How to color your hair like a pro — at home

The pandemic doesn’t need to mean pandemonium for your hair color. We’ve got you covered.

By Didi Gluck


We’re coming up on a year in quarantine, and if you haven’t decided to use this time to go gray (woo-hoo, you’re free!!), you’ve probably been coloring at home to varying degrees of success. According to a Garnier survey, 30% of women dyed their hair at home during quarantine (85% of whom were coloring specifically to cover grays) — and more than two-thirds of women plan to continue to dye their hair at home after the world returns to some semblance of normal.

Interestingly, many women who turned to home color also turned to Instagram and YouTube to learn exactly how to get the job done right. With this in mind, we put together this compendium of at-home coloring tips from salon experts for those who already color at home — or are simply home-color curious.


How to choose the best shade

“Most of the trouble that people run into coloring at home has to do with their color choice,” says Nikki Lee, a celebrity hair colorist for Garnier. If you’re reading The Plum, you are probably old and wise enough to know to look for the shade you’re after on the side of the box, where it says, “if your hair is…it will look like this,” as opposed to the picture on the front of the box. But here’s where it gets interesting. If you’re like many women over 40, you’ve earned a lot of gray hair by now, and you might not actually know what your virgin color looks like anymore. Lee advises examining your roots very carefully and focusing in on the bits between the grays, which are the hairs you should be matching to the chart on the side of the box.

As for all those tricky extra qualifiers on the box, “My rule of thumb for most people is, if you stick with a neutral tone, you’re pretty safe. And if you prefer no warmth at all, then move to an ash tone,” Lee says. Another good idea when choosing your color is to stick to something that matches your last salon dye job, since chances are your colorist knew what she was doing.

The hair color company Madison Reed has several ways to make sure you ace your shade. If you go into one of the company’s “Color Bars,” the colorist who does your hair will log the formula they used in the company’s website so that you can buy it to use at home. And if you can’t get to a Color Bar, the company also offers an online color-matching service on its website (replete with color consultants). Garnier also recently launched a shade-selecting function on its site to help you more accurately pick your color.


How to choose the best formula

“If you are at least 50-percent gray, you are typically going to want a permanent color,” says Tiffanie Richards, the lead colorist at the Nunzio Saviano salon in New York City. Unanimously, all the colorists we spoke to said that the hair color formulas found in a box are similar to what  they use in salons. (In fact, according to the pros at Schwarzkopf, who make this reporter’s favorite home hair color, Schwarzkopf Keratin Color, home colors are formulated to yield the same results you’d get in a salon.) What may be different is the amount of colorant the pros use and, of course, the way they apply it (more on that in a moment). “You might get one tube of color in a box where we’d use a tube and a half at the salon,” says Richards. So, consider buying two boxes if your hair is long.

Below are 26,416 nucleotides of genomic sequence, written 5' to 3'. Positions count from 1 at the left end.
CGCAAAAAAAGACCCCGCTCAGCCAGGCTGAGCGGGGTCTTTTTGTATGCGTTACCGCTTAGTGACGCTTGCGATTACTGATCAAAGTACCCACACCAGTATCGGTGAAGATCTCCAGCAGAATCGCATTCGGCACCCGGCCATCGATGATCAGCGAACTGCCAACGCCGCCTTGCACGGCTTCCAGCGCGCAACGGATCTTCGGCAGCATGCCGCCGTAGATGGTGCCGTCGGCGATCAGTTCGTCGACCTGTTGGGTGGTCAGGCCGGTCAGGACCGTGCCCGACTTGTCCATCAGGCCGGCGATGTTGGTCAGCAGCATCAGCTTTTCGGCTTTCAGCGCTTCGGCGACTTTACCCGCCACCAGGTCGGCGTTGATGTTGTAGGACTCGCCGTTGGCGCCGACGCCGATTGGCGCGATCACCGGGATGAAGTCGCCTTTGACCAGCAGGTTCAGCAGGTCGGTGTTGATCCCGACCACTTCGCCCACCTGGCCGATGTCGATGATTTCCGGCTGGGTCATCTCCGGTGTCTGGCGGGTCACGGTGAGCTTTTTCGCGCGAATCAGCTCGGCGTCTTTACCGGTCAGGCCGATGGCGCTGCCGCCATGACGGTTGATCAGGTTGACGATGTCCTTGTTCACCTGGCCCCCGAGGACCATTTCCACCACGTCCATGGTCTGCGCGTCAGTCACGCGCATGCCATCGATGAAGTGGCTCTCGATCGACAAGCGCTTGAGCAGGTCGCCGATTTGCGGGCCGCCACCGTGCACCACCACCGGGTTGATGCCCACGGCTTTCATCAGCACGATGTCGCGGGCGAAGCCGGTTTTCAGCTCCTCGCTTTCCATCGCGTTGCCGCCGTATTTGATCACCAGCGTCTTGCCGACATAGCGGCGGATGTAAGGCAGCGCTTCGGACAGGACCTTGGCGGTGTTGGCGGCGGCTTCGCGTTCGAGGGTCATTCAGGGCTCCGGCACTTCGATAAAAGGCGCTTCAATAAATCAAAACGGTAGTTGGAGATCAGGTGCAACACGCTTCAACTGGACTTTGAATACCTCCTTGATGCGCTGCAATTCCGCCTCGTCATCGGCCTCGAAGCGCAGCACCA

How to apply home hair color

“Start applying the formula where the grays are,” says Nicola Clarke, a colorist at John Frieda, U.K., who took Madonna’s hair pink several months ago. Colorists tend to focus on your hairline, roots and temples (where most people’s grays are concentrated) first, so that these pieces get 5-10 extra minutes to process while they finish applying the formula to the rest of your hair.

Since people’s ends tend to be more porous and absorb more color than their roots, colorists recommend leaving color on the hairline, roots and temples longest and “pulling it through the ends” for just the last five minutes of processing time — or risk over-saturation (as in, you meant to go brown but ended up shoe-polish black; or you meant to go blonde but ended up white-orange). To further avoid over-saturation and “banding” (visible stripes of new color), Clarke recommends covering the mid-shafts to ends of your hair with a deep conditioning treatment (such as Virtue Restorative Treatment Mask) to keep this drier, more porous hair from absorbing too much color.


How to cover resistant grays

If you’re having trouble with those wiry grays that seem impossible to cover, Lee recommends making sure they stay well-coated with color by placing a strip of aluminum foil over them while they process. This will ensure they don’t pop through the color mixture, and it also adds a bit of heat, which helps bake the formula into your strands.

If you stick with a neutral tone, you’re pretty safe. And if you prefer no warmth at all, then move to an ash tone.

Nikki Lee, celebrity hair colorist for Garnier


When to head to the salon

Remember Malcolm Gladwell’s 10,000-hour rule? “It’s quite complex to explain something you’ve been doing professionally to your client’s hair for years,” says Clarke, which is the reason some stylists hesitate to recommend coloring at home. But Clarke says that home color is generally surprisingly foolproof. That said, there are some home-color crises that require a pro’s touch. For example, if your hair is starting to break post-color, it’s probably a sign that you’re over-layering bleach on your hair. “You’re not going to get that hair back, so it’s probably best to get a professional’s take on what to do next,” says Clarke. Another situation that merits a salon: If you need to make a dramatic color change quickly. “If you want your pink out so you can go blonde over the weekend, definitely see an expert," says Clarke.

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